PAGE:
Opening: Friday 4 April 18.00

Press conference: Friday 4 April 17.00

Exhibition organisers: Institute for Foreign Cultural Relations ifa, ‘The German Culture Spring in Lithuania’, Goethe-Institut Vilnius and CAC

Gerhard Richter is one of the three most internationally well-known German artists today, alongside Sigmar Polke and Georg Baselitz. The ifa, in a monographic exhibition, shows 27 of his exemplary works. The selection that was made by the artist himself can be considered a retrospective in nuce: it provides an insight into all the phases of Richter‘s creative work – from the photopainting of the 1960s up to and including the abstract paintings of the 1980s and 1990s. His confrontation with recent history can be found in the ifa exhibition as well as in his work Black-Red-Gold, made in 1999, which had been commissioned for the Berlin Reichstag, the German Parliament building, following the return of the government from Bonn to the original capital of Germany post-reunification.

The great and single theme of Gerhard Richter – behind and beyond the various motifs, attitudes of style, and quotations from art history – is and remains the art of painting itself, a language and means of expression which he questions again and again, in the phases of work that seem so heterogenous. In this can be seen his mistrust of binding oneself to style or content in art, a mistrust which is based on his biography. Moving in the year 1961 from Dresden to Düsseldorf, Gerhard Richter leaves not only his social and political environment, but that of his art as well. He exchanges the artistic tradition of socialist realism of the then German Democratic Republic (the former East Germany) for late informal painting and the beginning of an involvement with pop art. From this changeover, he retains doubt in regard to any certainty and/or fixed commitment in the field of art. As he formulated it in 1966, ‘I have no intentions, no system, no style, no particular case or message. The artist understands the act of painting as a search for the reality of today: ‘What I saw as my big weakness, namely the inability to ‘create a picture‘, is not in fact an incapability, but rather an instinctive striving for a more modern truth, which we are already living (Life is not what is said, but the process of saying, not the created picture, but the creating).‘ (3 November 1989)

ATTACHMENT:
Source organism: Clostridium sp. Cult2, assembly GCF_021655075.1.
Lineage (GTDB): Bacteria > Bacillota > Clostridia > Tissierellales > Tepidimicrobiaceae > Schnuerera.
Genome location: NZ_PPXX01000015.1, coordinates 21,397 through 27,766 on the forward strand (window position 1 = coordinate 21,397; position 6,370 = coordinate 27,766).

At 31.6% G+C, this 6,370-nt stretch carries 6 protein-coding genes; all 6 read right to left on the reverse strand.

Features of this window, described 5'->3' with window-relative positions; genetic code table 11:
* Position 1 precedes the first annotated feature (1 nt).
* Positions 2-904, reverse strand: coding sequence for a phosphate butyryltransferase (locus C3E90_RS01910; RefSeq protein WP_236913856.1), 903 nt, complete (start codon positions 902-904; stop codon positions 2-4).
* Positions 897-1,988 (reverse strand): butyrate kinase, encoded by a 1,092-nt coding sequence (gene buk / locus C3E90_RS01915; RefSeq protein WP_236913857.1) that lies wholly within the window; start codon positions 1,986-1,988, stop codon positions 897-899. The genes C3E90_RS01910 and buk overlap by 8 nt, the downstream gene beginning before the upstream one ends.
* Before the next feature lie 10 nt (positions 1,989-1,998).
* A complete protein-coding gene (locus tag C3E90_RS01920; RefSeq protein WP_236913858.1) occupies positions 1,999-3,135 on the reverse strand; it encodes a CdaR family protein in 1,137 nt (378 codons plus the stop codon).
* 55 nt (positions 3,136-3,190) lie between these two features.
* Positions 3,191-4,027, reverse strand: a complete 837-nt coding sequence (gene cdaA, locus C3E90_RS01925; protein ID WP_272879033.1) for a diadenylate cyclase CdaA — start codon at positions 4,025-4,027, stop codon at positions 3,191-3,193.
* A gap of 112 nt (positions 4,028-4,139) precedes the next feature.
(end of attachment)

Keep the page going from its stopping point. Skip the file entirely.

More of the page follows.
As a foil of contrast to painting, Gerhard Richter uses its modern counterpart in the depiction of reality – photography. It was 1962 when he first took a photograph as the starting point for the act of painting. Since then, he has systematically collected photographs as patterns or ‘first layers‘ for his paintings. Thus emerged an archive of private and public photos from 1945 up to today, consisting of newspaper photos, snapshots by amateurs, as well as photographs taken by himself – all of which were exhibited for the first time in 1972 under the title Atlas. From this storehouse of photographs, Gerhard Richter chooses his motifs, which he then enlarges or perhaps uses only a detail from. Through the precise reproduction of the original with all its lack of sharp definition, the picture points to the fact that it comes from the realm of photography, and to its origins in the banal world of pictures in mass media or amateur photography. The motive of the painting remains vague, as Richter reduces to tones of grey, in his translation of photography into painting. Thus he removes painting from the object, which – at the end of the 60s in the so-called Grey Pictures – completely disappears in the colour grey – for Richter, this is the colour of indifference, of nothing. The artist later returns to colour and finds his way to the abstract paintings of the 1980s.